Source – ecns.cn
Brain’s dynamic properties, how it is wired and also how that wiring shifts in response to changing intellectual demands, are the best predictors of intelligence in the human brain, a study of the University of Illinois (UI) found.
“There are the pathways that encode prior knowledge and experience, which we call ‘crystallized intelligence.’ And there are adaptive reasoning and problem-solving skills that are quite flexible, called ‘fluid intelligence,'” said UI psychology professor Aron Barbey, who hosted the study.
Crystallized intelligence involves robust connections, the result of months or years of neural traffic on well-worn pathways. Fluid intelligence involves weaker, more transient pathways and connections that are formed when the brain tackles unique or unusual problems.
“Rather than forming permanent connections, we are constantly updating our prior knowledge, and this involves forming new connections,” Barbey said. The more readily the brain forms and reforms its connectivity in response to changing needs, the better it works, he said.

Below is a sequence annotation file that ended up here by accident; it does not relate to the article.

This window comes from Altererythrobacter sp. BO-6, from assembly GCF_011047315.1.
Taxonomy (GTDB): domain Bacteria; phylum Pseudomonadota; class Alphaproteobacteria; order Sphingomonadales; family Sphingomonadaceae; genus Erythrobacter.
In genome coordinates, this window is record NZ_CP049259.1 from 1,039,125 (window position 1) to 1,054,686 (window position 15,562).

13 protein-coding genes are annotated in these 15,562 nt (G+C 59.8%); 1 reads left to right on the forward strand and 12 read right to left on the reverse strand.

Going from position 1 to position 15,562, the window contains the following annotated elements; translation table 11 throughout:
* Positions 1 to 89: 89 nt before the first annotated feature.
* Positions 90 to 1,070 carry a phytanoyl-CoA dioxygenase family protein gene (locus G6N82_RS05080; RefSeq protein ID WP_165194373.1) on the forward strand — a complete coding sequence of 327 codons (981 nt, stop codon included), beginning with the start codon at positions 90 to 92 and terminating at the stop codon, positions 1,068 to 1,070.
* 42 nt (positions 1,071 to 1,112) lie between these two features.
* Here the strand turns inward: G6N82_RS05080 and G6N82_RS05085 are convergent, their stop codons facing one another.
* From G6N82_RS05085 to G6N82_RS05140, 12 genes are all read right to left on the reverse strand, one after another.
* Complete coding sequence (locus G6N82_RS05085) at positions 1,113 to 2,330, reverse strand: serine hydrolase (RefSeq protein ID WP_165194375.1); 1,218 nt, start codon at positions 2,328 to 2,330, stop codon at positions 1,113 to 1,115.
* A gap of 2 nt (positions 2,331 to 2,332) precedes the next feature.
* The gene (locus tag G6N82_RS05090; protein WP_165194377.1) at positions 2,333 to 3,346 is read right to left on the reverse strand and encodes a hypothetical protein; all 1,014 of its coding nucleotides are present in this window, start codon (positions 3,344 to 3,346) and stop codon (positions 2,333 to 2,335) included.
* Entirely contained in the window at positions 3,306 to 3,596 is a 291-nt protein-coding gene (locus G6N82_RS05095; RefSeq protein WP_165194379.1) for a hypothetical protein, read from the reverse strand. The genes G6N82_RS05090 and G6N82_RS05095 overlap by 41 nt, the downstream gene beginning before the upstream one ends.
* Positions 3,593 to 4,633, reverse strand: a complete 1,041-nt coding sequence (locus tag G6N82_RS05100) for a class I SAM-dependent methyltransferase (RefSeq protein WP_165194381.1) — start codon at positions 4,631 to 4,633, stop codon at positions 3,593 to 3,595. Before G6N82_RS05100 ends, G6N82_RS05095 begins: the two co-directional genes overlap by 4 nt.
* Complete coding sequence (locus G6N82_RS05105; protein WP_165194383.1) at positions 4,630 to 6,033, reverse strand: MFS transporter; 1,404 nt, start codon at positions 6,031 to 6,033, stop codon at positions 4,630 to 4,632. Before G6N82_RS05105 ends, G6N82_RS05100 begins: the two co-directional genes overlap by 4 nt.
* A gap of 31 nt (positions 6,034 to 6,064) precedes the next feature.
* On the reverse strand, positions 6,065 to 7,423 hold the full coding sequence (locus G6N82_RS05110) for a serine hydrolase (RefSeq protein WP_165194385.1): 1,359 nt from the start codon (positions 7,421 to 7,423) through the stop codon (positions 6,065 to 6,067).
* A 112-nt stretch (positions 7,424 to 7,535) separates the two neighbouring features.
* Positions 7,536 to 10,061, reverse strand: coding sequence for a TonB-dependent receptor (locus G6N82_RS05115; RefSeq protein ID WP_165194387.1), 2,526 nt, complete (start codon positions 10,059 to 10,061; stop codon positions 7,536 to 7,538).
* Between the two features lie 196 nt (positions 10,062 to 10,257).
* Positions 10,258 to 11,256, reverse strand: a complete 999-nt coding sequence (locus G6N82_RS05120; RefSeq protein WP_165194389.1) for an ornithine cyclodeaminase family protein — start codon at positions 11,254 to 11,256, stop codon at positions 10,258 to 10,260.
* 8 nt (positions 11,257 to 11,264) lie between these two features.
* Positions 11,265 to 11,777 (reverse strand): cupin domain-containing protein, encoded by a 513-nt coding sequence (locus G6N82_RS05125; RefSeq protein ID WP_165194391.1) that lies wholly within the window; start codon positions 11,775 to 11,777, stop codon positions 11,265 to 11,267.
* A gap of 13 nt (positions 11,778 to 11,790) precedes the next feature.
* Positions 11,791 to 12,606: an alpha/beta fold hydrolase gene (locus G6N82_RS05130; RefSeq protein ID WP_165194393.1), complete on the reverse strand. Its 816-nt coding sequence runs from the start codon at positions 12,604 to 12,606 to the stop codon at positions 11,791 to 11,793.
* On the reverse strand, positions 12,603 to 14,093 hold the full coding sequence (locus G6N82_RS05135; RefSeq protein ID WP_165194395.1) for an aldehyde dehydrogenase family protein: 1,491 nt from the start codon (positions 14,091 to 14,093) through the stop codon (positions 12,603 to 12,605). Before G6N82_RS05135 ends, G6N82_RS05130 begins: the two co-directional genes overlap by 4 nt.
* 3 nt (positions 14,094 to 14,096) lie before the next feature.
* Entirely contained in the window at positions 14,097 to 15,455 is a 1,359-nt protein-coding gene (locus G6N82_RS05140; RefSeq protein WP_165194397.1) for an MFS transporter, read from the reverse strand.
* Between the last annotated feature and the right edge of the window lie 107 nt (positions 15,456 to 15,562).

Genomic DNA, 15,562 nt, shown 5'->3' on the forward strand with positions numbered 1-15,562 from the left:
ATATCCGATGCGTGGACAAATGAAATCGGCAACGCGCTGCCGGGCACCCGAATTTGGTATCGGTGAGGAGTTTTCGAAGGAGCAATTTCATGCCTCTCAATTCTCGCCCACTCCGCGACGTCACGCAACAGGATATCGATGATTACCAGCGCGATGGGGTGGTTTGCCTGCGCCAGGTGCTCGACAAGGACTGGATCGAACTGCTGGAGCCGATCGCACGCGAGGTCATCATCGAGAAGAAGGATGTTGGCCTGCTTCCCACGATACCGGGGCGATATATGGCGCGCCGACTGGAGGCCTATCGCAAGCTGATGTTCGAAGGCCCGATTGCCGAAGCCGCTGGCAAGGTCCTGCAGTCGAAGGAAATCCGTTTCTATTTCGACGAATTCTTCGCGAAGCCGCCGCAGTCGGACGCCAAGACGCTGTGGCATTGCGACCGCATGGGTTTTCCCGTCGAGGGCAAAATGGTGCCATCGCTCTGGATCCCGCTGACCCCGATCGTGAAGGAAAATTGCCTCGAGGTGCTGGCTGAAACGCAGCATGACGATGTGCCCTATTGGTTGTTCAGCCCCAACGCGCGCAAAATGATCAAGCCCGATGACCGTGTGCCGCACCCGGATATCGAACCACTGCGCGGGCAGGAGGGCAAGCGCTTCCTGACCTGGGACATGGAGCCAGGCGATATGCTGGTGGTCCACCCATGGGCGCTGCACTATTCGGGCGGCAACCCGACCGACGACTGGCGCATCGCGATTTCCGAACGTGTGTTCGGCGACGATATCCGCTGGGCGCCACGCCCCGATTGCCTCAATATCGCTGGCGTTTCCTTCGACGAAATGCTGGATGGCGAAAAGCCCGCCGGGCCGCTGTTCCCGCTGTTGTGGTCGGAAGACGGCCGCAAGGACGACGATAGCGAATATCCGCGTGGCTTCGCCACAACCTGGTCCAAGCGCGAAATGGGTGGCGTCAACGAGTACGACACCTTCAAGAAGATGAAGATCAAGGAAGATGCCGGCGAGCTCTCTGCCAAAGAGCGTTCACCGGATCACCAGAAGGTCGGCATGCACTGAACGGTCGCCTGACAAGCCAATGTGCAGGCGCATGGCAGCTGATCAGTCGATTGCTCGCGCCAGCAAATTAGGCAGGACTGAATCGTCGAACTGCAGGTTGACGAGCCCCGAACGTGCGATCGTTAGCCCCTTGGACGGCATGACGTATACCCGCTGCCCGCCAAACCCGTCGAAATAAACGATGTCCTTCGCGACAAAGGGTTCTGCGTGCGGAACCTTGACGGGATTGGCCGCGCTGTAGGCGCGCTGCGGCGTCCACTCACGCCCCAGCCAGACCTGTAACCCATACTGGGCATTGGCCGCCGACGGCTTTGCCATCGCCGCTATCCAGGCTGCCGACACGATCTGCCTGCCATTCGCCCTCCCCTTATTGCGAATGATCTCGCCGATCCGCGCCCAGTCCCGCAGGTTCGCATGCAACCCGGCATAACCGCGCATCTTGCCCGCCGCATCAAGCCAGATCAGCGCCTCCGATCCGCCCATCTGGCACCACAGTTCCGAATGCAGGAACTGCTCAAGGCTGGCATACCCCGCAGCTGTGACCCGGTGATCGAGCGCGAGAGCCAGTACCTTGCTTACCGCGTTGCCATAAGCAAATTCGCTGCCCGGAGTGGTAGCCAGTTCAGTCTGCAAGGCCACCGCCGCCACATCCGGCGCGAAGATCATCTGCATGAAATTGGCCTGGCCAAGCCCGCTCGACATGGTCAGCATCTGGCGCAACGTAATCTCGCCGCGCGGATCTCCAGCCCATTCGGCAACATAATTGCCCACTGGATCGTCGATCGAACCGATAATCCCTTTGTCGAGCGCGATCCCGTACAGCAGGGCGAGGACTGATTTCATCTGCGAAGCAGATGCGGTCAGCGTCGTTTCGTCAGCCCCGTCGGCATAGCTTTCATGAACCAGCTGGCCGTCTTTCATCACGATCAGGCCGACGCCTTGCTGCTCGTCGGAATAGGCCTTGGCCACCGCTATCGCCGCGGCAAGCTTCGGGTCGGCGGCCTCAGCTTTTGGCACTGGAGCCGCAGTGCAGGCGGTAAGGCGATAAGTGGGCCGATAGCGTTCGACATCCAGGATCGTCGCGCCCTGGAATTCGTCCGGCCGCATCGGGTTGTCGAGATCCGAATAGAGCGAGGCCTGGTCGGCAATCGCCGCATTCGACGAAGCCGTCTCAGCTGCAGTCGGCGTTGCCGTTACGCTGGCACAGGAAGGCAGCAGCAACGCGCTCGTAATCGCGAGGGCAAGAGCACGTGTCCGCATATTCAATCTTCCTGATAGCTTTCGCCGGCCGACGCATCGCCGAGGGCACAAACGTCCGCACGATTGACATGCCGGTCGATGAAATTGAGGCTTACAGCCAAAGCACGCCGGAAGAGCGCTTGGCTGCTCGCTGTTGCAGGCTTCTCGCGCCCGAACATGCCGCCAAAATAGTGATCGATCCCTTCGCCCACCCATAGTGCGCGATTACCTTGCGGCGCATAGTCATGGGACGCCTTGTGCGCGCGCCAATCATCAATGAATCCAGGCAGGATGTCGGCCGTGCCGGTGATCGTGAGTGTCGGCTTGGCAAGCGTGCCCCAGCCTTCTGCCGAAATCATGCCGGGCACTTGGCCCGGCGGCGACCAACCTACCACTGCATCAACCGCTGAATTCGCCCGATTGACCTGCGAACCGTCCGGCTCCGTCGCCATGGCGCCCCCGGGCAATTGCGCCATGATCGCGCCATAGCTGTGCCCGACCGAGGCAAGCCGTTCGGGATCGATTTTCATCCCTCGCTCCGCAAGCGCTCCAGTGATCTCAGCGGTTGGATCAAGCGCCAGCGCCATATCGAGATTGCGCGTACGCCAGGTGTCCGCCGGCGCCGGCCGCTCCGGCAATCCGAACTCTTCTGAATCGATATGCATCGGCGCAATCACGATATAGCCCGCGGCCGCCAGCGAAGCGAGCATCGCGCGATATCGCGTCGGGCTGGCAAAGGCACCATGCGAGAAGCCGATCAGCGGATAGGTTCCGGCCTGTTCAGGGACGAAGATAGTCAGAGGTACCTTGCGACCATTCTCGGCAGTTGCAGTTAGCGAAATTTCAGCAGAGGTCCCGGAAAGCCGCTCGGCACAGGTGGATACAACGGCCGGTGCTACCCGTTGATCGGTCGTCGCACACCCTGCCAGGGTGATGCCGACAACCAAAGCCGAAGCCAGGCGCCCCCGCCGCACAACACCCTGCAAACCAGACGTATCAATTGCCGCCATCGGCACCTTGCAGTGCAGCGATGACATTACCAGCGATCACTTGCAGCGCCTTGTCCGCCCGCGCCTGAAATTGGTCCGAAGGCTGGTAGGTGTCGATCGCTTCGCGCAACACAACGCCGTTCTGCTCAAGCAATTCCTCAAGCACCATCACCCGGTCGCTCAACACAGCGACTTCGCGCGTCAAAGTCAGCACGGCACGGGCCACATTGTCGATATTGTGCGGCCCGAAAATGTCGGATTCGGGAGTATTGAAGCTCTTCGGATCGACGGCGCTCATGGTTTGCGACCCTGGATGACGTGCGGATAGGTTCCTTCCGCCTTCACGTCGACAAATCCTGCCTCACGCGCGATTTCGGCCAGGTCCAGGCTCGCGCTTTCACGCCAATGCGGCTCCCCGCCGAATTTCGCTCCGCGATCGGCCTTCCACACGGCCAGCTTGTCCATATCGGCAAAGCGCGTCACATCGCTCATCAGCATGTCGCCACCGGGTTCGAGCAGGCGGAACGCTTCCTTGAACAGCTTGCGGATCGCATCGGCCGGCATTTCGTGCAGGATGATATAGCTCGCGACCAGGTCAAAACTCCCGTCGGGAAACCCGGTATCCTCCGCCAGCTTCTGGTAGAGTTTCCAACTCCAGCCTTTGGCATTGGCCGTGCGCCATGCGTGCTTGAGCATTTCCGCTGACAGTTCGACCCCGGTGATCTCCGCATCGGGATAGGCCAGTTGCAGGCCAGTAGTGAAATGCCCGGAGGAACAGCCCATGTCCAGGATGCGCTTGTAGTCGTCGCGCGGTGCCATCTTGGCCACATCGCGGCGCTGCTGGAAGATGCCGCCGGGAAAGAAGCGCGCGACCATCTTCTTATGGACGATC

Researchers have long known that flexibility is an important characteristic of human brain function. But only recently has the idea emerged that flexibility provides the basis for human intelligence.
General intelligence requires not only the ability to flexibly reach nearby and easy-to-access states to support crystallized intelligence, but also the ability to adapt and reach difficult-to-access states to support fluid intelligence, Barbey said.
“What my colleagues and I have come to realize is that general intelligence does not originate from a single brain region or network. Emerging neuroscience evidence instead suggests that intelligence reflects the ability to flexibly transition between network states,” he said.
The study has been published in the journal Trends in Cognitive Sciences.